News article - DEVEX

UK’s global health security agenda for G7 summit focuses on universal health security, antimicrobial resistance, digital health

The UK Health Secretary for State, Matt Hancock, has unveiled the government’s plans for addressing global health security plans at the G7 summit. Hancock noted that the UK will use the G7 to focus on four key issues:

  1. Ensuring health security for all – by strengthening the World Health Organization and improving agility, launching a New Variant Assessment Platform to analyze genetic viral mutations, and improving international systems for preventing, detecting, and responding to outbreaks;  
  2. Standardizing clinical trials – by creating an internationally agreed set of standards for the creation and delivery of clinical trials which ensure that the data and findings of vital clinical trials can be shared seamlessly across countries;
  3. Tackling antimicrobial resistance – by pushing for the improved stewardship of existing antibiotics, stimulating the development of new ones, and ensuring shared standards across countries for antibiotic supply chains; and,
  4. Enhancing digital health – by establishing international standards for artificial intelligence (AI) and for the interoperability of health data systems, to ensure technology is used ethically and to enable data and technology to be shared quickly and safely across boundaries.

Some development experts have expressed concerns over the agenda, noting that it is at odds with the government’s deep cuts to the development assistance budget. Robert Yates, Director of Global Health at Chatham House, a UK foreign policy think tank, has highlighted how cuts to the development assistance budget will result in less UK support for national health system strengthening in low-income countries, which vital if the aim is to improve health security for all.

The Independent Commission for Aid Impact (ICAI), the UK's development assistance watchdog, recently published an assessment of whether the UK is doing enough to prevent future global health crises through its assistance program. The ICAI, which produced the assessment for the UK parliament’s Foreign Affairs Committee, urged the UK government to update and publish a new global health strategy, given that its last strategy was produced in 2015.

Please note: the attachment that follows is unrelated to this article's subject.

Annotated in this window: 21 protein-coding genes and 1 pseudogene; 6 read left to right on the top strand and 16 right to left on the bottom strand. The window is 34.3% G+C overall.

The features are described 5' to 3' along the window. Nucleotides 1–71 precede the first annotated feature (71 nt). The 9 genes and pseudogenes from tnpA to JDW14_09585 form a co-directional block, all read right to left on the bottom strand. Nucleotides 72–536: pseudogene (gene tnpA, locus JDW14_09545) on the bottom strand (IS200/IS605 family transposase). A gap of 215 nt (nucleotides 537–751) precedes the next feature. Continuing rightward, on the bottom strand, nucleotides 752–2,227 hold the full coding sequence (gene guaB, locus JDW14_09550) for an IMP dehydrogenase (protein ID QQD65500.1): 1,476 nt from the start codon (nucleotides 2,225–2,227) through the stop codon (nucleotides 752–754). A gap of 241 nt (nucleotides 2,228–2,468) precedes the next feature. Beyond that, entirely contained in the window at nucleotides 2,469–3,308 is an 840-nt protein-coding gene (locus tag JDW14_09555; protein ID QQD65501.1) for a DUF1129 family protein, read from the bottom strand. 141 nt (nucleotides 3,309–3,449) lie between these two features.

ICAI also called for the UK government to ensure, in light of the proposed cuts to the development assistance budget, that the scale of its investments to support global health security via the development budget are proportionate to the level of threat posed by global health emergencies.

Finally, ICAI called for a re-examination of the management structures for handling global health security within government to ensure that structures allow for their purposes, in light of the recent merger of the Department of International Development into the Foreign and Commonwealth Office, as well as the planned abolition of Public Health England and establishment of a new National Institute for Health Protection. 

Press release - UK government

News article - Devex

Report - ICAI

WHO Europe director urges wealthier countries to share COVID-19 vaccines as soon as 20% of own population is vaccinated

The head of the European branch of the World Health Organization (WHO), Hans Kluge, called on high-income countries to show solidarity with low- and middle-income countries (LMICs) by sharing COVID-19 vaccine doses as soon as 20% of their own populations have been vaccinated. 

He pointed out that some richer countries—including the US, UK, Canada, and those in the EU—have already purchased, through bilateral deals with vaccine companies, "four to nine times more doses" than what they would need.

Kluge urged them to not wait until they have reached the threshold of 70% vaccinated for herd immunity before they begin sharing vaccines with LMICs.